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British Heart Foundation Scotland Shows Support for Glasgow’s Low Emission Zone

With only one month to go before Glasgow introduces Scotland’s first Low Emission Zone, Councillor Anna Richardson, Convener for Sustainability and Carbon Reduction has visited the British Heart Foundation’s Centre of Research Excellence at the University of Edinburgh to hear how LEZs can help to tackle air pollution and bring about health benefits.

BHF visit 1

 

During her visit to the Centre, Councillor Richardson met BHF Professor David Newby and Dr Mark Miller to hear details about their research around air pollution.   Councillor Richardson was also given a tour of the Clinical Research Facility and the Mobile Ambient Particle Concentrator Exposure Laboratory (MAPCEL) Unit which has been used by the BHF team to establish a link between areas of high pollution and heart attacks, and cardiovascular disease.

Councillor Anna Richardson said; “I was delighted to visit the British Heart Foundation’s Centre of Research Excellence and it’s been fascinating to hear more about their research and speak with their pioneering scientists.

“Air pollution is detrimental to our health and we know it disproportionately affects the more vulnerable members of our society. Delivering cleaner air is therefore a priority for Glasgow and we’re forging towards that by introducing Scotland’s first Low Emission Zone by the end of the year.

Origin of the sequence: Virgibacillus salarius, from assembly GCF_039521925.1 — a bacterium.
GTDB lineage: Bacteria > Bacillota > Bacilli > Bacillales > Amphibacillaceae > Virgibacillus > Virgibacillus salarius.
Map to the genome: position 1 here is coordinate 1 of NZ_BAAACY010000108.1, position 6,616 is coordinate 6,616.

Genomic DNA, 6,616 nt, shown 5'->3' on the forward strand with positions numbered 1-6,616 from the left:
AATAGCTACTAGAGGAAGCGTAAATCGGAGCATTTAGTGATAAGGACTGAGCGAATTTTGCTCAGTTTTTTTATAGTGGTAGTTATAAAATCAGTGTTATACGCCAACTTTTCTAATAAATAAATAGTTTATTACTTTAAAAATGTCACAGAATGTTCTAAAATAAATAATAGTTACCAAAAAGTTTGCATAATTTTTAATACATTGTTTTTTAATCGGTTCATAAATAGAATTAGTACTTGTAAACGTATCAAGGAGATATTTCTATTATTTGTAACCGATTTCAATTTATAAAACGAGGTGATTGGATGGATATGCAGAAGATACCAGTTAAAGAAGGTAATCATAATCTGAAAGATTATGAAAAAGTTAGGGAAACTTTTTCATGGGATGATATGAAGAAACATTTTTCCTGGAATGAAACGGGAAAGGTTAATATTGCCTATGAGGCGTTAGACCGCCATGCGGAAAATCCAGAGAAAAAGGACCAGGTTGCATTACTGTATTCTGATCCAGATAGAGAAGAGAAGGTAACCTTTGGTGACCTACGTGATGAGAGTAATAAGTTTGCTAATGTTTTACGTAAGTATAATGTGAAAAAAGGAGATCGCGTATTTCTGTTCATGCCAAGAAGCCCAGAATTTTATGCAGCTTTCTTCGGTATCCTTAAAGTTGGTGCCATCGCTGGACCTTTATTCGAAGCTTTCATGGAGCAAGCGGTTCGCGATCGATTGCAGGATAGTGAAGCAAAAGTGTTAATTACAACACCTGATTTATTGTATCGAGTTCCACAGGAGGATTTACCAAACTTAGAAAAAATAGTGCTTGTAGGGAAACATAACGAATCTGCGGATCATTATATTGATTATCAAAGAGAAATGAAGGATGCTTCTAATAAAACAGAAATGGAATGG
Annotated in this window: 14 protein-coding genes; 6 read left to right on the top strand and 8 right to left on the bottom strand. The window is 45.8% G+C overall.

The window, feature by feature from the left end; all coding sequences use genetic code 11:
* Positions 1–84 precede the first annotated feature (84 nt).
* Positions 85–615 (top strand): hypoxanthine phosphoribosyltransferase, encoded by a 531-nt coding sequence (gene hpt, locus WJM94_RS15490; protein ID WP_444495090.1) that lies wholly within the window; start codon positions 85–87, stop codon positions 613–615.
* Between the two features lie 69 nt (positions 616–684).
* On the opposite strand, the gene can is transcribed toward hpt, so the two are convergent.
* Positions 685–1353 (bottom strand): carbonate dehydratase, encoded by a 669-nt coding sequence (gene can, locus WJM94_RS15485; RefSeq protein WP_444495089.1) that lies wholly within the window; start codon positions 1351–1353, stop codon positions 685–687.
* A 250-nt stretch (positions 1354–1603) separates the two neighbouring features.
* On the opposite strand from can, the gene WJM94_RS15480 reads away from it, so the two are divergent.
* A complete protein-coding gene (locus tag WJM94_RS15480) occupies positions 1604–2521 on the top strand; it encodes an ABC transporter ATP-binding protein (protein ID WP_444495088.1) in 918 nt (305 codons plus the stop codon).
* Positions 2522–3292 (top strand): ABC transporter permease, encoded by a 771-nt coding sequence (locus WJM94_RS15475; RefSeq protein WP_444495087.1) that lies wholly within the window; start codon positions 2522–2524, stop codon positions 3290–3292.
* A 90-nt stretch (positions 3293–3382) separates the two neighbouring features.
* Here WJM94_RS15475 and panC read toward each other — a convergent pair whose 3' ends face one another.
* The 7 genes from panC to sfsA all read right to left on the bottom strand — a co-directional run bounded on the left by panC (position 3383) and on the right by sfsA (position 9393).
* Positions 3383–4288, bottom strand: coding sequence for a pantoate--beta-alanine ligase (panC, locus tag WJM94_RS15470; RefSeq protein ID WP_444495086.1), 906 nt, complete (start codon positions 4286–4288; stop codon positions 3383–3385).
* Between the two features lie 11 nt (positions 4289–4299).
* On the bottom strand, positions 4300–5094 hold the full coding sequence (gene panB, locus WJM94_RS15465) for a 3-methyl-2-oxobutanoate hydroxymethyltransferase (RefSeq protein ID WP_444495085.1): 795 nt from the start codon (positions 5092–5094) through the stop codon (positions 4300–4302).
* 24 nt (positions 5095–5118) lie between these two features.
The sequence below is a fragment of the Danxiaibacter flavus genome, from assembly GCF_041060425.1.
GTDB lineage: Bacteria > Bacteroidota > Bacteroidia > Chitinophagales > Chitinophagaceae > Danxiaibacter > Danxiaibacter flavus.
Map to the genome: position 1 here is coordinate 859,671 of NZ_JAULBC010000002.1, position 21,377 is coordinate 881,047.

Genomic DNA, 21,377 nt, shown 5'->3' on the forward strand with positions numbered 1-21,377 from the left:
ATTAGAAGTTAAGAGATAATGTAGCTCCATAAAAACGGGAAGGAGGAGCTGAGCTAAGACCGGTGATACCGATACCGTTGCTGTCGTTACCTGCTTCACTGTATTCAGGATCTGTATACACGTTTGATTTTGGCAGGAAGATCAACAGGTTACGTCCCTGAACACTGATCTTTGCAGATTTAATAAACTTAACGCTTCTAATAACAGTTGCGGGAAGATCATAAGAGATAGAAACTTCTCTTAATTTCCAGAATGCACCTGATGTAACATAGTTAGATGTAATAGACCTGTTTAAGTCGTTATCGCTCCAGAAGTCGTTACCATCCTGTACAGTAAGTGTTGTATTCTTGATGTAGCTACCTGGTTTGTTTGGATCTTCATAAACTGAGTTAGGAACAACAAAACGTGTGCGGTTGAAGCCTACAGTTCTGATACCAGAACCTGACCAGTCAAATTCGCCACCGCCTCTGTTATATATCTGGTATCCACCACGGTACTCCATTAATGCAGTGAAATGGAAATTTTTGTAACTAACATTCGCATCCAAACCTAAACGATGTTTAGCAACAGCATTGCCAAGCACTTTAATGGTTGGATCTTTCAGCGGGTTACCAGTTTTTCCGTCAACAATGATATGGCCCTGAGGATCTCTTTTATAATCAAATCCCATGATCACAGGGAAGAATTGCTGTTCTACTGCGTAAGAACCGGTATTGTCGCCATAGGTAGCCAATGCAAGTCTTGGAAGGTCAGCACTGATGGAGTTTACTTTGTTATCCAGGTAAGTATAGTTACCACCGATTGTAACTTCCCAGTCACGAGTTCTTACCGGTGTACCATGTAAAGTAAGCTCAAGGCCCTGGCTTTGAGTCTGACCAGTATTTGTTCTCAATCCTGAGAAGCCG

“By only permitting access to vehicles that meet strict exhaust emission standards, Glasgow’s LEZ will help to reduce air pollution in our city centre, making it a healthier and more pleasant place to live, work and visit”.

Daniel Jones, Policy and Public Affairs Officer, BHF Scotland, said:  “BHF Scotland is delighted that Glasgow City Council will deliver a Low Emission Zone in Glasgow by the end of the year.

“Low Emission Zones have been shown to reduce particulate emissions, and international evidence has demonstrated that they have the potential to tackle poor air quality in a specific and set location.

“In view of this evidence, BHF Scotland has long supported the introduction of Low Emission Zones in Scotland, with the aim of tackling air pollution across the country, and it is great to see that Glasgow is leading the way as the first local authority in Scotland to bring in a Low Emission Zone.

“The introduction of Low Emission Zones across the worst polluted locations in Scotland has the potential to tackle the issue of air pollution to bring about real health benefits for local people, and we look forward to further Low Emission Zones being established over the next few years in Edinburgh, Dundee and Aberdeen.”

Low Emission Zones will be introduced in Scotland’s four biggest cities between 2018 and 2020. Glasgow’s LEZ will be phased in from 31 December 2018 and will initially affect local service buses only.  By 31 December 2022 however, the strict vehicle emission standards required by the LEZ will apply to all vehicles wishing to enter the city centre zone.

Pictured outside the Mobile Ambient Particle Concentrator Exposure Laboratory (MAPCEL) Unit at the University of Edinburgh, Centre for Cardiovascular Science, are (L-R) Dr Anoop Shah, Professor David Newby and Dr Mark Miller (all of the BHF Centre of Research Excellence, University of Edinburgh), Councillor Anna Richardson (Glasgow City Council), David McColgan and Daniel Jones (both of BHF Scotland) and Daan Leseman (National Institute for Public Health and the Environment, The Netherlands)

More information about Glasgow’s LEZ can be found at www.glasgow.gov.uk/LEZ

For the national picture, visit www.lowemissionzones.scot